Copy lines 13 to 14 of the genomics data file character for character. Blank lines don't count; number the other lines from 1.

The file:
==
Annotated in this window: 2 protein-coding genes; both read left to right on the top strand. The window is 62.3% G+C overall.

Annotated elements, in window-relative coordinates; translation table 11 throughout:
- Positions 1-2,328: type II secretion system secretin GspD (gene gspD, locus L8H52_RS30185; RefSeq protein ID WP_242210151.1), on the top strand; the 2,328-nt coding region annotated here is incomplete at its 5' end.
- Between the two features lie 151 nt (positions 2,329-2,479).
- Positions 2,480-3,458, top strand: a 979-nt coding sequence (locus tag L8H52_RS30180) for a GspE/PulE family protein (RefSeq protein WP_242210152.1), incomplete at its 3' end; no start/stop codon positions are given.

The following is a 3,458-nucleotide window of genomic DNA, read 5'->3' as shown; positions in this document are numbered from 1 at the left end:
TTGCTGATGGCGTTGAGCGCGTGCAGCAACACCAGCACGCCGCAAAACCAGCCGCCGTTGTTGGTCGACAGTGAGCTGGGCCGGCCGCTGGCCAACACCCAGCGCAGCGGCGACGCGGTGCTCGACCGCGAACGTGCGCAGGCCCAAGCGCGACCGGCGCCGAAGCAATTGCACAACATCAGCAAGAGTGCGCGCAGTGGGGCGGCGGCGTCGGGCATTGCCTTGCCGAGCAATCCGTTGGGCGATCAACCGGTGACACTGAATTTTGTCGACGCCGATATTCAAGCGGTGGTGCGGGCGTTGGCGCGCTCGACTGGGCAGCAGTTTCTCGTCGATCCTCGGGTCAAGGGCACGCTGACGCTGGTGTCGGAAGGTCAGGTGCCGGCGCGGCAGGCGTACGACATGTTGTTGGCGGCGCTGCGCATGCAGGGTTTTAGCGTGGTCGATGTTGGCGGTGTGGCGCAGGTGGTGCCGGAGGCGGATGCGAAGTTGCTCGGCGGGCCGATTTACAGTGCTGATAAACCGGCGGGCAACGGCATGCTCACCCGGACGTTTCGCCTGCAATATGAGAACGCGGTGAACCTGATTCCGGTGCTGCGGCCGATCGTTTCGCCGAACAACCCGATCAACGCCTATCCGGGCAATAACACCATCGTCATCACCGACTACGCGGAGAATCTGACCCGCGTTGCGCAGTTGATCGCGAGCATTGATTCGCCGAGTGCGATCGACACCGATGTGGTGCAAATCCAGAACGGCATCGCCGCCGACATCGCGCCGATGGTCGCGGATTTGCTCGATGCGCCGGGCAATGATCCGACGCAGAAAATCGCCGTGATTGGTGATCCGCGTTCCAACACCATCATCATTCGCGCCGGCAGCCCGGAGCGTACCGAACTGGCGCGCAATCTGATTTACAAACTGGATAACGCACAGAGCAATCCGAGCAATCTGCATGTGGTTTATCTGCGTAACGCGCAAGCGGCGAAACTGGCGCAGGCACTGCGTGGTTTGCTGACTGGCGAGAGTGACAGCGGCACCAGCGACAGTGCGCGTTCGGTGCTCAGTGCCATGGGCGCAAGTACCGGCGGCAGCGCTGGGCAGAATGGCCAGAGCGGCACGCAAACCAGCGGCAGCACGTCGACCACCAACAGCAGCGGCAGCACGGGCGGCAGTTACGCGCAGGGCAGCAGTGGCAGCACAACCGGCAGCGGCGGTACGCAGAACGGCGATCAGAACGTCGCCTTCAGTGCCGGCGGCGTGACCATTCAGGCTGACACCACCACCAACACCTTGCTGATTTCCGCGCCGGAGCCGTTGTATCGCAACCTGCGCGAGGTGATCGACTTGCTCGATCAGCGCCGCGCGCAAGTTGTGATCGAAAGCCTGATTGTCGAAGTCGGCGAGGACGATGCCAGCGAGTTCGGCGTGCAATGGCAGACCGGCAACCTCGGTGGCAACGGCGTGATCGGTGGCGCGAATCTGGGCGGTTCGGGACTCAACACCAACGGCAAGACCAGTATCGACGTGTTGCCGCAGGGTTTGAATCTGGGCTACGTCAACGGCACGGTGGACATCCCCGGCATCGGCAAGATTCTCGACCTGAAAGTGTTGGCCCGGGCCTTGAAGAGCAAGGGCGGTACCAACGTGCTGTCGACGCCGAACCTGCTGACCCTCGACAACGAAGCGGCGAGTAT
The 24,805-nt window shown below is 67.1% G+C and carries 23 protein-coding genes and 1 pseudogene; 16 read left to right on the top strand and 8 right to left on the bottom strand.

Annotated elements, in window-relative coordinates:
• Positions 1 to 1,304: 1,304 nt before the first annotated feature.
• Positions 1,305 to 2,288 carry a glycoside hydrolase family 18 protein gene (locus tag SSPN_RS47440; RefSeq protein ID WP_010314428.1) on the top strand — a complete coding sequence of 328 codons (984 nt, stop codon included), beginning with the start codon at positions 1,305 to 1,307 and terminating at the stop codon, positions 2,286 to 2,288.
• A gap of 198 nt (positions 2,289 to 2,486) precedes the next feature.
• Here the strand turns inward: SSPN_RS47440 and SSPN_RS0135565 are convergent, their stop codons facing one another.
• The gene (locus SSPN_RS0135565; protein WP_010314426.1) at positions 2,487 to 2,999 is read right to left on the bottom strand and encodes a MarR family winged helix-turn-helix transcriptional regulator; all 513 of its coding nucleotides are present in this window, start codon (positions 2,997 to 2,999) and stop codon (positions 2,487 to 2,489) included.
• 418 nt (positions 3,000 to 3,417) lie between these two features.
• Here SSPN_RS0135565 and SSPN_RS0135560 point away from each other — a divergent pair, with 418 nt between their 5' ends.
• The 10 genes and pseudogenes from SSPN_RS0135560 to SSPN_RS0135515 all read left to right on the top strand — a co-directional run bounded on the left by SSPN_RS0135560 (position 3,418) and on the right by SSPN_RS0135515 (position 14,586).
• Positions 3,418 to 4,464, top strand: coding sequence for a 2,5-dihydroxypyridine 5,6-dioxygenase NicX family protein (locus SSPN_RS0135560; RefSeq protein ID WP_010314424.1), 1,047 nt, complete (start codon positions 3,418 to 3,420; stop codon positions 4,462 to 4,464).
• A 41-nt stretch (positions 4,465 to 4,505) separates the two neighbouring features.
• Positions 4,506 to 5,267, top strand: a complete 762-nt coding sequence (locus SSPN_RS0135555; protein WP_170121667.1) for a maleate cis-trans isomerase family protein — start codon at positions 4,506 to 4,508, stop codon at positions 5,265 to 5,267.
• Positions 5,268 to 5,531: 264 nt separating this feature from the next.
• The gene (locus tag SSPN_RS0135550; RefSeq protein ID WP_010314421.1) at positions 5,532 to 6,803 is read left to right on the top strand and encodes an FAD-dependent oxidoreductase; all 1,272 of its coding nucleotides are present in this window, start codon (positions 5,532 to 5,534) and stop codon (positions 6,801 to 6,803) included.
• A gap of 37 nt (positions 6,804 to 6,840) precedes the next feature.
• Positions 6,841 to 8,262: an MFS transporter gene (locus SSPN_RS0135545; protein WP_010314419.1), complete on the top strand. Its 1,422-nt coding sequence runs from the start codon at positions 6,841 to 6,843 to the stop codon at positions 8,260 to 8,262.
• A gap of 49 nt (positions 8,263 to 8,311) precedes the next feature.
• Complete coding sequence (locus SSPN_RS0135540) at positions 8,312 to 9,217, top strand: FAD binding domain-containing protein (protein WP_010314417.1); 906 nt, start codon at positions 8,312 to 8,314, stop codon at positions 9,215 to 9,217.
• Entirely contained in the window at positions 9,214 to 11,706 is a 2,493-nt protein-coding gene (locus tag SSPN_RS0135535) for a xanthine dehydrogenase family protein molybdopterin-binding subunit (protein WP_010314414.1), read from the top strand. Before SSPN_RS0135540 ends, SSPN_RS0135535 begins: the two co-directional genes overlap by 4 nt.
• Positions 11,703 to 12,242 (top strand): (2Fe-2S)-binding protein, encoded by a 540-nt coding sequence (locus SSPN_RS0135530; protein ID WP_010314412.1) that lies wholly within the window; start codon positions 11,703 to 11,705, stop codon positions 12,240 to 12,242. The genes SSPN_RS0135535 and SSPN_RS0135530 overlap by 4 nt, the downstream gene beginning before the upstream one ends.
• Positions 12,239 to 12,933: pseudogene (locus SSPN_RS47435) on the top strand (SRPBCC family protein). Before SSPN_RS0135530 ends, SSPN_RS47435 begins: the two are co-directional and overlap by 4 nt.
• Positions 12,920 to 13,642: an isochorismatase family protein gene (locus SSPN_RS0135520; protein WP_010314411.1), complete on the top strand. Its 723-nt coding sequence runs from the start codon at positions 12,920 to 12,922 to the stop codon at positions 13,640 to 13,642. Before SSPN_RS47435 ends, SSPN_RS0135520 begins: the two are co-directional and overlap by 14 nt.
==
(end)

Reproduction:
• Here the strand turns inward: SSPN_RS47440 and SSPN_RS0135565 are convergent, their stop codons facing one another.
• The gene (locus SSPN_RS0135565; protein WP_010314426.1) at positions 2,487 to 2,999 is read right to left on the bottom strand and encodes a MarR family winged helix-turn-helix transcriptional regulator; all 513 of its coding nucleotides are present in this window, start codon (positions 2,997 to 2,999) and stop codon (positions 2,487 to 2,489) included.